Can we turn Singapore into an urban mine?

How can businesses use their influence to build sustainable industries? Mining urban waste streams for valuable resources is one way to start, said sustainability leaders at this year’s Eco Action Day.

Lao Pa Sat2
Aerial view of Lau Pa Sat in Singapore. Image by Fahrul Azmi, viaUnsplash

Singapore may be a resource-constrained economy, but there are rich resources in the waste we throw away, said Amy Khor, Senior Minister of State for the Environment and Water Resources, at this year’s edition of the annual industry roundtable event Eco Action Day hosted by imaging and electronics company Ricoh.

Speaking about Singapore’s waste management systems at the event last month, Khor said: “There is potential for us to turn our country into an urban mine.” Urban mines refer to the continuous waste that is generated in the country that can be harvested and upcycled, thus reducing reliance on natural mining resources. 

An example of this is the rare and precious metals that can be recovered from the 60,000 tonnes of electronic waste that is generated in the country annually. 

Forty-eight sustainability leaders from the government, civil society and corporate sectors were present at the roundtable to discuss how industry innovation could contribute to sustainable development, an aim embodied by Goal 9 of the Sustainable Development Goals (SDGs), “Industry, Innovation and Infrastructure”.

Introduced by the United Nations in 2015, the SDGs are a collection of 17 global goals that seek to protect the environment and establish a poverty-free and prosperous world by 2030.

Rethinking product designs and business models 

There was broad recognition among experts of the need for industrial production and waste management to shift towards a circular economy, which is an economic concept that champions material recovery at the end of a product’s lifecycle to channel resources back into production.

Otherwise, experts warned, Singapore will face increasing waste accumulation and problems related to high rates of disposal, and potentially face the same urban waste management nightmare as Hong Kong

Industry leaders agreed that innovation in product designs and business models was crucial to achieving the circular economy.

One major obstacle to sustainability endeavours in the industry is planned obsolescence, a common and conscious business strategy to design cheap and short-lasting products in order to increase sales, shared Maggie Lee, market transformation manager at World Wide Fund for Nature, Singapore.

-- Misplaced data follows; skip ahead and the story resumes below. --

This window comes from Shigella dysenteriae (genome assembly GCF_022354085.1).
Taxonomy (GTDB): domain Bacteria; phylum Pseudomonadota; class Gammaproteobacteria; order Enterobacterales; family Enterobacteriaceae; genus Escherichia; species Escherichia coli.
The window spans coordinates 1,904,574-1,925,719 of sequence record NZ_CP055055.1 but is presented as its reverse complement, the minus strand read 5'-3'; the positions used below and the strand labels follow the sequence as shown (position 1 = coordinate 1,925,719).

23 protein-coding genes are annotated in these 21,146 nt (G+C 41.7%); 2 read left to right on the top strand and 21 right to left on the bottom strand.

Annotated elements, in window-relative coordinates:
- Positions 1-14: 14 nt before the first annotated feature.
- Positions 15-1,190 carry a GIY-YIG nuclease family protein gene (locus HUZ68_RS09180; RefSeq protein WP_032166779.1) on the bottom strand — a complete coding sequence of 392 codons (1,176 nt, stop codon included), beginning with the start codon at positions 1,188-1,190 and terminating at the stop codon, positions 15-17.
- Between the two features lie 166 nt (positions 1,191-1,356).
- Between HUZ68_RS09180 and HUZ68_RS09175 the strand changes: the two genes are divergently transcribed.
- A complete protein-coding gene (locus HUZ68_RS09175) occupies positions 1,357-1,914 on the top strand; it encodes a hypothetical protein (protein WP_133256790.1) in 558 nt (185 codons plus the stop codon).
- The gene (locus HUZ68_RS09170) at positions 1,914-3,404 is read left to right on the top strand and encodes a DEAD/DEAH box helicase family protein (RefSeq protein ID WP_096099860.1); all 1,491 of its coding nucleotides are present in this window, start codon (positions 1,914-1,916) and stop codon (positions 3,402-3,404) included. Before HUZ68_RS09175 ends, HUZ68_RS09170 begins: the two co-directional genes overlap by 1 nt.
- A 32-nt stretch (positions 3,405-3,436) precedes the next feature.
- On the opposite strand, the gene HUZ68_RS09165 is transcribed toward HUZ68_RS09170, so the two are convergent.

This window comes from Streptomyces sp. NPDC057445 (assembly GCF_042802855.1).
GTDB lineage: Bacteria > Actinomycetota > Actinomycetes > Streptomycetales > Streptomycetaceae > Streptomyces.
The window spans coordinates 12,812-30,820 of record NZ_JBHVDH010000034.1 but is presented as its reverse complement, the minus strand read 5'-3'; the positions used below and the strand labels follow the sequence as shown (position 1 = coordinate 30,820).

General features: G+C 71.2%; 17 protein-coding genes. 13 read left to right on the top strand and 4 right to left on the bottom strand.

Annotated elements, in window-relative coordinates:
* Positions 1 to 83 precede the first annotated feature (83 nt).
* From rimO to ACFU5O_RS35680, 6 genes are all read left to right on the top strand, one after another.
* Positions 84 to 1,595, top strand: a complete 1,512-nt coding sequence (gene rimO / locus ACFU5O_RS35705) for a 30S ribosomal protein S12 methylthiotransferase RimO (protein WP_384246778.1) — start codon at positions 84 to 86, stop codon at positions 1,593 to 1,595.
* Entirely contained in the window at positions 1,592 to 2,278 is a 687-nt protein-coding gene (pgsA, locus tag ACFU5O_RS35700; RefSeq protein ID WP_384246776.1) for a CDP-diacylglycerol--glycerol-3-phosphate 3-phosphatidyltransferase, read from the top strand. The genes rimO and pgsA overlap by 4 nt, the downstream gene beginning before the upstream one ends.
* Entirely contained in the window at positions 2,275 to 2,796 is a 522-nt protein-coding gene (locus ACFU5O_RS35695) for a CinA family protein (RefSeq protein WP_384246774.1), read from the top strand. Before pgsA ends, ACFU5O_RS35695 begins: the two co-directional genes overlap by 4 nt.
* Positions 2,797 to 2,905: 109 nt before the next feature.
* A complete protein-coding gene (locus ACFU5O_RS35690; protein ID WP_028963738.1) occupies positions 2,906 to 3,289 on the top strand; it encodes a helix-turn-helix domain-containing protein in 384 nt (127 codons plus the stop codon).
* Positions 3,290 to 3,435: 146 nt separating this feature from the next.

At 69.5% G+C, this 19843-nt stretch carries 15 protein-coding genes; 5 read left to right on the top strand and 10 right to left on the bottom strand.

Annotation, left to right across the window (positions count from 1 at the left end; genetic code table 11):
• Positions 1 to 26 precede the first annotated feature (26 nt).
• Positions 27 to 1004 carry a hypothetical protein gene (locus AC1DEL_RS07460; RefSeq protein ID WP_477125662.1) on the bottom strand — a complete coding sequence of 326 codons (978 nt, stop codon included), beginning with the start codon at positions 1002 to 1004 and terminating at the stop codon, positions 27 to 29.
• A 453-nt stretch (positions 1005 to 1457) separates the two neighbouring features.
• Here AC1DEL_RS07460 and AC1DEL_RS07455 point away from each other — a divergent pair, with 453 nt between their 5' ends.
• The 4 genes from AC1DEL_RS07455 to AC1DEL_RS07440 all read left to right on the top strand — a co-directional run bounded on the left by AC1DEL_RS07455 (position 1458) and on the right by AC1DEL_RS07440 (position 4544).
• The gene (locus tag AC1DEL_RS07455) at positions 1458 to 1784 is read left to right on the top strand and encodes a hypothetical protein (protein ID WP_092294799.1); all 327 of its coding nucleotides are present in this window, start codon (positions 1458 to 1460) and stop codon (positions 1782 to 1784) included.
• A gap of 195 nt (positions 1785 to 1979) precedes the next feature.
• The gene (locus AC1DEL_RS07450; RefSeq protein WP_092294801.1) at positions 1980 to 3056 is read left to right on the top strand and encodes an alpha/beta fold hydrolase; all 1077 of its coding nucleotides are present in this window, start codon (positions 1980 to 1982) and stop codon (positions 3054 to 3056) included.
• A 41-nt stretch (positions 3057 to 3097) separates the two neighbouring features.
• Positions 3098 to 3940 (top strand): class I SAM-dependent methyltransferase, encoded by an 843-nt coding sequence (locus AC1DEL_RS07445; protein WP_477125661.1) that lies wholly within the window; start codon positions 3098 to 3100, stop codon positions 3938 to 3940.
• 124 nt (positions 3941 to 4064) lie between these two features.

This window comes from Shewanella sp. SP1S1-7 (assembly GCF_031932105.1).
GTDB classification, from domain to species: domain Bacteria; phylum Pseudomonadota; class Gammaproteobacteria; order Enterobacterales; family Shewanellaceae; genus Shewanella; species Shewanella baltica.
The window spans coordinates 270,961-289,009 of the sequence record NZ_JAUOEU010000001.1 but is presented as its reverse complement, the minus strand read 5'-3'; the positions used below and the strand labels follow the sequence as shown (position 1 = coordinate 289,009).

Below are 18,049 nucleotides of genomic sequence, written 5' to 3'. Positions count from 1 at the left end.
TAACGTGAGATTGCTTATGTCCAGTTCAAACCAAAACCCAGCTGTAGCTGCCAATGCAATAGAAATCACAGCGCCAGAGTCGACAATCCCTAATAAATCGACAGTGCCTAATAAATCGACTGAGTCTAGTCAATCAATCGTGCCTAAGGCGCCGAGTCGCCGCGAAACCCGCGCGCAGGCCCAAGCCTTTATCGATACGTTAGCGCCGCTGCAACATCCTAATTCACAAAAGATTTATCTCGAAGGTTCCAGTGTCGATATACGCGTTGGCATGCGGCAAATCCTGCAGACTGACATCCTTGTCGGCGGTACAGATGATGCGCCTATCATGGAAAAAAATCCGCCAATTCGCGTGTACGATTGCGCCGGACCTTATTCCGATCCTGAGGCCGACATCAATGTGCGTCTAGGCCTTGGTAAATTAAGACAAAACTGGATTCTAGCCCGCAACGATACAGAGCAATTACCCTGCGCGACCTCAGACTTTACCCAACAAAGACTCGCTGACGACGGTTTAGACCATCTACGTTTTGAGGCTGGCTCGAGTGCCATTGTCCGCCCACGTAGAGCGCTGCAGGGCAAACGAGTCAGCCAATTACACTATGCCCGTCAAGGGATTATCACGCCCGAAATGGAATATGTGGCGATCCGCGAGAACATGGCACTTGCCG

You need to ask yourselves, do you deserve to make money from your customers?

Maggie Lee, market transformation manager, WWF Singapore

“The industry encourages consumers to frequently change their electronic devices, particularly TVs. They are not meant to last,” said Clare Savereux, senior manager at PacificLight Power.

One solution is for companies to move away from production and focus on providing services such as software upgrades to improve user experience and device performance, according to Kaz Goto, managing director at Ricoh.

“If we manage to find software solutions to improve a device’s performance, we do not need to change the hardware. We can extend product life cycles if we continue to upgrade software.”

Embracing this model would enable companies to design long-lasting products without impacting their bottom lines, while consumers can still enjoy technological progress, said Professor Seeram Ramakrishna, chair of the Circular Economy Taskforce, National University of Singapore.

Besides industry innovation, achieving SDG 9 will require consumers to get on board.

“We may have very robust logistics and arrangements in the industry, but if the consumers are not signed up, we will never get the product back,” said Crystynna Ewe, regional service delivery director at Dell, pointing out that only 15 per cent of Dell’s electronic devices are returned despite the company’s e-waste programme.

Dell’s solution to this issue is to focus on educating children on waste and recycling through school programmes, shared Ewe.

Singapore’s current recycling and material recovery rates remain low in areas of plastic (6 per cent), textiles (6 per cent) and e-waste (6 per cent), pointing to a lack of consumer initiative.

However, some experts at the event believed that raising consumer awareness is not enough; efforts need to be coupled with behaviour-changing infrastructure and other means to encourage recycling.

“We have been working on awareness for decades, with little effect. For people to convert knowledge about waste issues into action, there needs to be an incentive,” said Jessica Cheam, founder and managing editor at Eco-Business.

Singapore needs to rethink its waste infrastructure and bring forward solutions that are sustainable, Khor said, sharing that the city-state is planning to improve accessibility to waste collection points.

Stressing the need for collaboration across the value chain, Lee said that all stakeholders need to understand the scale of their environmental and social impacts resulting from their operations. “Companies should have the responsibility to take care of what they sell.”

“You need to ask yourselves, do you deserve to make money from your customers?” she added.

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